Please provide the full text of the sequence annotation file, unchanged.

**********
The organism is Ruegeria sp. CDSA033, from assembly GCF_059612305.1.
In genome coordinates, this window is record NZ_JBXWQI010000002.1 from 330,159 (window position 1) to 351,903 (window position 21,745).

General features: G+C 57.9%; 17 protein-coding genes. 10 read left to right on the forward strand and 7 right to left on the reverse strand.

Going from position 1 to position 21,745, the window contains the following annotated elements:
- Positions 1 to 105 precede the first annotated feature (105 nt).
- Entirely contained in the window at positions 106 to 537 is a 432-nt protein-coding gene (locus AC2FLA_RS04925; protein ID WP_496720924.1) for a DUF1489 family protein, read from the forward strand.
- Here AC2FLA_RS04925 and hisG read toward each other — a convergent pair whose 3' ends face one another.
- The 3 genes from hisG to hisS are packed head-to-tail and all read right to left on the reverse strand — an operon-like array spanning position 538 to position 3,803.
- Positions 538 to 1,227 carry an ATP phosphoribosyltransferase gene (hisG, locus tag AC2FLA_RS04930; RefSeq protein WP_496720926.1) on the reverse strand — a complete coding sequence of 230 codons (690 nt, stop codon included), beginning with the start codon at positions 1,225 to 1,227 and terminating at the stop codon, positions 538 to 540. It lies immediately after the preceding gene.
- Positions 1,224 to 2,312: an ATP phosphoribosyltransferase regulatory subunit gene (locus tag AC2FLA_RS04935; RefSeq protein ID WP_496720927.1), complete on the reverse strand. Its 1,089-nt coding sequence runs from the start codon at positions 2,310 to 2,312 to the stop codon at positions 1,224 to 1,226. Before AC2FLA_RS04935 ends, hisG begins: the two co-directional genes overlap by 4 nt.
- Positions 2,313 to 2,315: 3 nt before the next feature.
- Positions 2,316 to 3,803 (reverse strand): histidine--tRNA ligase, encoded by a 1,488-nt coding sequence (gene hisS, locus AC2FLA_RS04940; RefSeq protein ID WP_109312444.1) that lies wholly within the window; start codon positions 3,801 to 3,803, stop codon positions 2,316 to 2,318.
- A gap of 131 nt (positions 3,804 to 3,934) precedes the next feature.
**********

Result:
The organism is Ruegeria sp. CDSA033, from assembly GCF_059612305.1.
In genome coordinates, this window is record NZ_JBXWQI010000002.1 from 330,159 (window position 1) to 351,903 (window position 21,745).

General features: G+C 57.9%; 17 protein-coding genes. 10 read left to right on the forward strand and 7 right to left on the reverse strand.

Going from position 1 to position 21,745, the window contains the following annotated elements:
- Positions 1 to 105 precede the first annotated feature (105 nt).
- Entirely contained in the window at positions 106 to 537 is a 432-nt protein-coding gene (locus AC2FLA_RS04925; protein ID WP_496720924.1) for a DUF1489 family protein, read from the forward strand.
- Here AC2FLA_RS04925 and hisG read toward each other — a convergent pair whose 3' ends face one another.
- The 3 genes from hisG to hisS are packed head-to-tail and all read right to left on the reverse strand — an operon-like array spanning position 538 to position 3,803.
- Positions 538 to 1,227 carry an ATP phosphoribosyltransferase gene (hisG, locus tag AC2FLA_RS04930; RefSeq protein WP_496720926.1) on the reverse strand — a complete coding sequence of 230 codons (690 nt, stop codon included), beginning with the start codon at positions 1,225 to 1,227 and terminating at the stop codon, positions 538 to 540. It lies immediately after the preceding gene.
- Positions 1,224 to 2,312: an ATP phosphoribosyltransferase regulatory subunit gene (locus tag AC2FLA_RS04935; RefSeq protein ID WP_496720927.1), complete on the reverse strand. Its 1,089-nt coding sequence runs from the start codon at positions 2,310 to 2,312 to the stop codon at positions 1,224 to 1,226. Before AC2FLA_RS04935 ends, hisG begins: the two co-directional genes overlap by 4 nt.
- Positions 2,313 to 2,315: 3 nt before the next feature.
- Positions 2,316 to 3,803 (reverse strand): histidine--tRNA ligase, encoded by a 1,488-nt coding sequence (gene hisS, locus AC2FLA_RS04940; RefSeq protein ID WP_109312444.1) that lies wholly within the window; start codon positions 3,801 to 3,803, stop codon positions 2,316 to 2,318.
- A gap of 131 nt (positions 3,804 to 3,934) precedes the next feature.